SAN FRANCISCO — When Apple wants to make a big splash, it returns to its history.
Thirty years ago at the Flint Center for the Performing Arts, a roomy auditorium in Cupertino, California, Steve Jobs introduced the original Macintosh. On Tuesday, Apple is set to come back to the center to unveil a set of long-anticipated products: two iPhones with larger screens, and a wearable computer that the media has nicknamed the iWatch.
The so-called smartwatch will be the first brand-new product unveiled under Apple’s new chief, Timothy D. Cook, who took the helm after Jobs died nearly three years ago.
It is expected to come in two sizes and combine functions like health and fitness monitoring with mobile computing tasks like displaying maps, said people knowledgeable about the product. It will have a unique, flexible screen and, like the new phones, will support technology that allows people to pay for things wirelessly.
“I believe it’s going to be historic,” said Tim Bajarin, a consumer technology analyst for Creative Strategies who attended the original Mac event in 1984. He added about the much-anticipated Apple watch: “The design of this product is all Tim’s fingerprints.”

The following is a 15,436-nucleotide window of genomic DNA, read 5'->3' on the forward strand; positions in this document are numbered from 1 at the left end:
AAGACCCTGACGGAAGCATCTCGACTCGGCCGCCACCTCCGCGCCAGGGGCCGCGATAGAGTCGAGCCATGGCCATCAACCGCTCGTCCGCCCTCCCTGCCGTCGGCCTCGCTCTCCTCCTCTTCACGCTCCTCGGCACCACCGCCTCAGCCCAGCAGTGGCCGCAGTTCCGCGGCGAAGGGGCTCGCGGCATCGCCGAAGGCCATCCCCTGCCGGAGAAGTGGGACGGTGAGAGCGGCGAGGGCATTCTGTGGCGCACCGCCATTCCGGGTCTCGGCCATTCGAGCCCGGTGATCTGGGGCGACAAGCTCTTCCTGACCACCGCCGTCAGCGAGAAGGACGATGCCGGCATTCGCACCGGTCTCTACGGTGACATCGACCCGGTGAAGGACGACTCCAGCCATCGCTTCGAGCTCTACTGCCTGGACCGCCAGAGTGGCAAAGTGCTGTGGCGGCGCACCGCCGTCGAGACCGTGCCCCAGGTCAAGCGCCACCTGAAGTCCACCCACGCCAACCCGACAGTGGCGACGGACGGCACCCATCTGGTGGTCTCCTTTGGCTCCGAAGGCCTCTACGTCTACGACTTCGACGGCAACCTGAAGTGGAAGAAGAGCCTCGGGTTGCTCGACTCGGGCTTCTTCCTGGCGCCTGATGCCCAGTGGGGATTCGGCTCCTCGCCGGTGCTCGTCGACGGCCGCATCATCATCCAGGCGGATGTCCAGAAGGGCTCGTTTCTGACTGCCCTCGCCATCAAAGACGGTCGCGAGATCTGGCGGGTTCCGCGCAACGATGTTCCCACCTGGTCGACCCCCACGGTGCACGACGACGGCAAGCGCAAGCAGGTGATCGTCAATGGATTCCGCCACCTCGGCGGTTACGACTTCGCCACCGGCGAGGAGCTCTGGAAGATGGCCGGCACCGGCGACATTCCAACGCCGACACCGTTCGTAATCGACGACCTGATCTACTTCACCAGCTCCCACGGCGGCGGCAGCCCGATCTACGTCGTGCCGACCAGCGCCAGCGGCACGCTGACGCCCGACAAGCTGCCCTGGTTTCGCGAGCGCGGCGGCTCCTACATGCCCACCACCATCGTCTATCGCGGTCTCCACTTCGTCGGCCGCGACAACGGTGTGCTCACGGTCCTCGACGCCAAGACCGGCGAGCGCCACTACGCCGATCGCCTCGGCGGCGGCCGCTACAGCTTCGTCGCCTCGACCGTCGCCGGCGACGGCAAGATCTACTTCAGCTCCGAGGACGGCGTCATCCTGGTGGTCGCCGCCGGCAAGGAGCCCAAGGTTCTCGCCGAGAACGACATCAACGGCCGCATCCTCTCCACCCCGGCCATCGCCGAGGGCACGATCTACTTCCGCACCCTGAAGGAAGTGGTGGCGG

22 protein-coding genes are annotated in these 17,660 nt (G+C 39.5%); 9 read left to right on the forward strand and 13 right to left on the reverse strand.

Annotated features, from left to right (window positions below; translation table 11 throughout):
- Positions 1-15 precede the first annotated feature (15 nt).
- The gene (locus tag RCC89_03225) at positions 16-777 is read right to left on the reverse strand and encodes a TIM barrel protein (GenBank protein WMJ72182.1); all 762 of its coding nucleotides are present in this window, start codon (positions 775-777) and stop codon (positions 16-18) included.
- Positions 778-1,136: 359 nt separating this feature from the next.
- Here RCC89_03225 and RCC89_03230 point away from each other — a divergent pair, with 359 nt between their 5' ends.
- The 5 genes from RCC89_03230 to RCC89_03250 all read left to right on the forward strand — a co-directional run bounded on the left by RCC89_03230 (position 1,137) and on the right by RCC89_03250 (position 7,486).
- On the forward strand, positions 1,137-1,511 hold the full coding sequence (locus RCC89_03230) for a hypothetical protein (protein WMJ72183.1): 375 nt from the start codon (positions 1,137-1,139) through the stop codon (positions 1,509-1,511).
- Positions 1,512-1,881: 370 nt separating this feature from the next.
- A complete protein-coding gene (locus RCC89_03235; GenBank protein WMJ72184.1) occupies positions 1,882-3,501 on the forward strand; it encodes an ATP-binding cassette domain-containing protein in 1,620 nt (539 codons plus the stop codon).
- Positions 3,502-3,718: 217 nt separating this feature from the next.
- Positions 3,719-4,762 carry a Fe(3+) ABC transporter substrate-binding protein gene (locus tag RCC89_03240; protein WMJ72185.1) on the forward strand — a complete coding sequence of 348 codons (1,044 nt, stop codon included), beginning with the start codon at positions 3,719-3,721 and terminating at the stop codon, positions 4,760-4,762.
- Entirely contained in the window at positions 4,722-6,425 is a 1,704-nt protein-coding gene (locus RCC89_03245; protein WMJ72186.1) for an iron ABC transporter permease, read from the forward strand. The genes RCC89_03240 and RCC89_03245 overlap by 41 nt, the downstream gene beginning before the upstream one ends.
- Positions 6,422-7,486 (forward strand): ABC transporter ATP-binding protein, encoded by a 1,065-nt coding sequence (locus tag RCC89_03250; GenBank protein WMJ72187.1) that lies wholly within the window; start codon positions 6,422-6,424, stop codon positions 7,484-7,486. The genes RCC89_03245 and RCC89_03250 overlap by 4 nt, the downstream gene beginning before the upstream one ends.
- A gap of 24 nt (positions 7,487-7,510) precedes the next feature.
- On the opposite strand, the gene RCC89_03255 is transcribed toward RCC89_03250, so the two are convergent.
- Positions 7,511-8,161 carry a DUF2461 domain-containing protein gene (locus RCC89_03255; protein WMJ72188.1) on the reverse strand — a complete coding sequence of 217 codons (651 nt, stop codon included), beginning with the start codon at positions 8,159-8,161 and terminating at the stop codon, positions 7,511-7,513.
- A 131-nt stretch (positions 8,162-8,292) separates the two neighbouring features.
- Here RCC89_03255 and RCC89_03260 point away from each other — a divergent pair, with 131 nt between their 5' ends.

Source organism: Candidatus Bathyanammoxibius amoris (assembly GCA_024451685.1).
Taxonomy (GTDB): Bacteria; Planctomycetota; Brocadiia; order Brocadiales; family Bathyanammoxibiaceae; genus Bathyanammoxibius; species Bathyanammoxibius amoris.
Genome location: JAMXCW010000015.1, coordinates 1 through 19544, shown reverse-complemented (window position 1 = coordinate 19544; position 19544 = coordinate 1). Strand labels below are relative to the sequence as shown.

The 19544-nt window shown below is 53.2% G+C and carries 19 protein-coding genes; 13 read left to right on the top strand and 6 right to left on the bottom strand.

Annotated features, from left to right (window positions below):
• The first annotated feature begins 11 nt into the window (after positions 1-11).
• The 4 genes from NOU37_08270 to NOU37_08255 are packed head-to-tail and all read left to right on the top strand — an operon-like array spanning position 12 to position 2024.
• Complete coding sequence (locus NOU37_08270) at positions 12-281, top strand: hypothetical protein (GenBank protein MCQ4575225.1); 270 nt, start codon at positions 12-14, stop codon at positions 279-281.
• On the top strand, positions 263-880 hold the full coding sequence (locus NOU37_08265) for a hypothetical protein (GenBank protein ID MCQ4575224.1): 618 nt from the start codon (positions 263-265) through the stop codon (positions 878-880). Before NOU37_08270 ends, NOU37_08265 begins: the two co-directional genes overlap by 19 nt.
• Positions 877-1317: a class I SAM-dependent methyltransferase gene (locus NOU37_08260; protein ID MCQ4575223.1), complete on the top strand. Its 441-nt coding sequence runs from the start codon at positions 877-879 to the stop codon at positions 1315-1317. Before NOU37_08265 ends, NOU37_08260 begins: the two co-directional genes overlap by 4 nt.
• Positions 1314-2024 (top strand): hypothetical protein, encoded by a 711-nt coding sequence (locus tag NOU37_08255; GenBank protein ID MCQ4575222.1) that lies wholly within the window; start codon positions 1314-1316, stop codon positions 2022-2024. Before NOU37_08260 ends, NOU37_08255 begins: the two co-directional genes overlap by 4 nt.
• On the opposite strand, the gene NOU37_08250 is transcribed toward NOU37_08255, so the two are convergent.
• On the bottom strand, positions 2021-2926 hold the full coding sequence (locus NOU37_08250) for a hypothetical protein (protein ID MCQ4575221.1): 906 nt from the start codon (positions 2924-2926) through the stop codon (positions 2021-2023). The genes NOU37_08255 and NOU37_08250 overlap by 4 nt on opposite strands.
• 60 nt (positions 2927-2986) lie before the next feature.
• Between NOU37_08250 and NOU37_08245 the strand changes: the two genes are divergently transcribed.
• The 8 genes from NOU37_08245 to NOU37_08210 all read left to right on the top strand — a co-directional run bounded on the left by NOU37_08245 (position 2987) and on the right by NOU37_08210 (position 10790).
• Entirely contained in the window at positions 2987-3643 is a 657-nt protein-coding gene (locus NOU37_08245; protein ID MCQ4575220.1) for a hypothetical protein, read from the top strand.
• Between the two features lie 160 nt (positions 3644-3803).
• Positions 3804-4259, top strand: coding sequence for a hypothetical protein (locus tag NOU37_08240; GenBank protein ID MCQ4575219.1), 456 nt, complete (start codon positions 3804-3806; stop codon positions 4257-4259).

With its first wearable computer, Apple will enter a growing market for fitness-tracking accessories and smartwatches filled with gadgets from Samsung Electronics, Fitbit and Nike. And with the two larger phones, the iPhone will fight back against Samsung, whose big-screen Galaxy smartphones have wrestled sales away from Apple over the past few years.
While the iPhones are expected to be released in the coming weeks, the watch is unlikely to be in stores until next year, several people said. The price of the new devices is not yet clear.
Apple, which is highly secretive, has not officially commented on any of the new products. But multiple employees for Apple and its partners who were briefed on the products shared some details on the condition that they not be identified.